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Inspirational Mumpreneur Tamar Krebs

“Don’t give up even if people tell you it’s a bad idea”, advice from mumpreneur Tamar Krebs.

Tamar Krebs is a mum to four children, including twins. She is also the founder and CEO of start up company, Group Homes Australia.

Tamar was only seven years old but she remembers her great-grandfathers final words. He said to her, “I love you, doll.” Tamar always remembered her great-grandfathers end of life journey surrounded by his family and friends. This stirred a passion deep within and prompted her to become a nurse.

As a child, Tamar always believed that when people die, they pass away at home, surrounded by their loved ones. After completing her studies, she realised that this wasn’t true. She told her husband, Gad that her dream was to create a home for people with dementia that looks, feels and smells like a normal home.

In 2012, her dream became a reality. The first group home was set up in St Ives, NSW. The homes have no logos or signs. Tamar sets up the homes to be just that – homes. She wants them to blur into the leafy suburb and streets and not stand out. Her desire is for residents to live with dignity and respect, while families can feel like they are simply visiting a residential home.

Tamar worked in aged care for over 18 years managing nursing homes, and dementia units. She started to ask herself why we as a society felt the need to warehouse our elderly?

If we live our entire life in a community surrounded by friends and family then why at a person’s most vulnerable point in their life do we lock them away from society, focusing only on their disability?

All this lead to the search for people to be able to age in a home that looks, feels and smells like a home in a person’s familiar suburb.

Tamar ensures that homes are nestled within local communities, being modern yet safe. The homes are beautifully designed and decorated. Residents can choose to eat together in one of the lovely dining areas or they can eat alone or in their rooms if they chose to do so. They can still enjoy tasks like cooking or baking, visiting the shops to purchase ingredients for a favourite recipe, assisting with hanging washing on the line, gardening and even hosting a BBQ with assistance.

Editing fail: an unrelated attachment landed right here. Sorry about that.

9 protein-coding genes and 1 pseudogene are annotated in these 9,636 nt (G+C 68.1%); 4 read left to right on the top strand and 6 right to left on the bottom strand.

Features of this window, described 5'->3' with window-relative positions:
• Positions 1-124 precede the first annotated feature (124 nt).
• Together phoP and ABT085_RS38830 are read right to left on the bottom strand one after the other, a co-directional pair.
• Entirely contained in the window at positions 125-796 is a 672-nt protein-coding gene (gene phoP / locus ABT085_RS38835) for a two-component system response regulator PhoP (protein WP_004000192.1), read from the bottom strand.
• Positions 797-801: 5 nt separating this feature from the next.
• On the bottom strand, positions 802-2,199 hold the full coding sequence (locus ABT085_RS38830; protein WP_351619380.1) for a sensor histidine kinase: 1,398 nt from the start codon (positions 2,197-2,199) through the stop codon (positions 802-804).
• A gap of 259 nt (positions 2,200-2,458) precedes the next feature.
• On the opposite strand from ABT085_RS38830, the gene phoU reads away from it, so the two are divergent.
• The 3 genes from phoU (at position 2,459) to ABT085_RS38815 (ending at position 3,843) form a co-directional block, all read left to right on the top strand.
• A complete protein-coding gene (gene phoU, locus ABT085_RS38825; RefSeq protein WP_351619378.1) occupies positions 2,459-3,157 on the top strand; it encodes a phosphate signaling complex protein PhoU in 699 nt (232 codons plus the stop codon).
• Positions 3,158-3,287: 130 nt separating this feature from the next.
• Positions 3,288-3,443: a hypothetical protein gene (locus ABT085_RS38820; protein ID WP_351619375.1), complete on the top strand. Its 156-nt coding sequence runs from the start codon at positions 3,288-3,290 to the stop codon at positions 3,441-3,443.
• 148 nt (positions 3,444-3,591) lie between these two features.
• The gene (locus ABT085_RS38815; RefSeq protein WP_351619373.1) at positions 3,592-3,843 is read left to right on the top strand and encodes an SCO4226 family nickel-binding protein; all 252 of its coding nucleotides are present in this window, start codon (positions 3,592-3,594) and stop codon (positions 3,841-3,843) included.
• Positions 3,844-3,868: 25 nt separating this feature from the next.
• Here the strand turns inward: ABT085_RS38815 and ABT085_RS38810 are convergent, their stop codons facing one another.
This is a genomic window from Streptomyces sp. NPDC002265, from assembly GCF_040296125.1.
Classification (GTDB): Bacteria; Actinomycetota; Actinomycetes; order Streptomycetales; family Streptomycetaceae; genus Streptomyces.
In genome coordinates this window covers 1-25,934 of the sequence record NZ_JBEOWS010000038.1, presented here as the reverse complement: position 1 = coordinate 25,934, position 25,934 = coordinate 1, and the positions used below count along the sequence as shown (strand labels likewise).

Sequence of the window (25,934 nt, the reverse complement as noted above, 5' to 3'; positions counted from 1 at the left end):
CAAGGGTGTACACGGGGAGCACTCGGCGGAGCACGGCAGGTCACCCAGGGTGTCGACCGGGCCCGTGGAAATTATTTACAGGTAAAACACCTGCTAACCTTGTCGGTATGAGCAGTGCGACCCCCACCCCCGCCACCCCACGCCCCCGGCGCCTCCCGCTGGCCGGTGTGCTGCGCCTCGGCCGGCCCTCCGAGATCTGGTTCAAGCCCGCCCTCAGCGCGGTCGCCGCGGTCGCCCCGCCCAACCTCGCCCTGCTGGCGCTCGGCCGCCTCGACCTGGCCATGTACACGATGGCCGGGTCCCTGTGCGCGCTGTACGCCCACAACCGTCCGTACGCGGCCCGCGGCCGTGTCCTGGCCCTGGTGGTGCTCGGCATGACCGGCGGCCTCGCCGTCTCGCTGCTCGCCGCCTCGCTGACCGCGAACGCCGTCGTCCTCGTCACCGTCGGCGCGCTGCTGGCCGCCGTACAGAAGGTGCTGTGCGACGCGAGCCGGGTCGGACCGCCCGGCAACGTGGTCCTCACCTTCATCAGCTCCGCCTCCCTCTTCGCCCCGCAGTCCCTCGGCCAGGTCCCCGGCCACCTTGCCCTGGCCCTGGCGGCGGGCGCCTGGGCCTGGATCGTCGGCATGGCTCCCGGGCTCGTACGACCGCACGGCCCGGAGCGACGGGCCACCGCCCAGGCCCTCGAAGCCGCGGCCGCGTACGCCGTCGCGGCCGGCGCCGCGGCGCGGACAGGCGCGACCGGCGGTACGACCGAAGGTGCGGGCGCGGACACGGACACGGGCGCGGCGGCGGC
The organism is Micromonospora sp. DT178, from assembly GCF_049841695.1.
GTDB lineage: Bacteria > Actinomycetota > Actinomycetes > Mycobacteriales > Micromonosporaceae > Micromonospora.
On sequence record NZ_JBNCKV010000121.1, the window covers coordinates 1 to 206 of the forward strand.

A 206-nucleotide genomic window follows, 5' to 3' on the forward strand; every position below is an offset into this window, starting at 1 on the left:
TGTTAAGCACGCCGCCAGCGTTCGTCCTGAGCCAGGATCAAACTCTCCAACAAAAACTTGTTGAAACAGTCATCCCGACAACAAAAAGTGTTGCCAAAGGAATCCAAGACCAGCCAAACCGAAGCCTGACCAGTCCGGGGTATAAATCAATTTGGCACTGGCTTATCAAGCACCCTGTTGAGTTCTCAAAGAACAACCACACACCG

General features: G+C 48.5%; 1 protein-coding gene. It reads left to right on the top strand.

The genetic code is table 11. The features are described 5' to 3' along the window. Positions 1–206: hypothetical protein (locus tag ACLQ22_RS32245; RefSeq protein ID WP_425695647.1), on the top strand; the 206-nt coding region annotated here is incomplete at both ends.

Dementia advocate and sufferer of early onset dementia, Kate Swaffer, recently visited three of Tamar’s homes. Kate was so overwhelmed and grateful to Tamar Krebs for bringing such a compassionate and nurturing ‘residential care home’ to Australia.

In an open letter of gratitude, Kate states:

“I would, quite happily live in one of their homes. They have somehow found a way to ensure autonomy and safety are working in harmony, in a way that does not seem to demean anyone, or make anyone feel locked up. This style of residential accommodation and care is the best I have seen in Australia.”

Kate expected to see the logo emblazoned on the gate or door of each home. However, the homes are indistinguishable and blend into their individual suburbs and streets providing dignity to those living there.

Kate exclaims,“I definitely had no sense I was visiting a ‘facility providing residential care’. There were people in rooms folding up the washing, staff and residents in the kitchen preparing meals; smells of cooking, and not a hint of urine. Doors that opened out onto gardens and recreational areas, with washing lines, and one even with a swimming pool. Laundries in working order, various areas to sit and relax or play cards or watch television.”

She then adds, “Staff who sounded and looked like family members. Family members sitting around, relaxing, waiting for a mother to return from some shopping. Dining rooms, allowing for mingling and shared meals, and smaller eating areas allowing for more privacy.”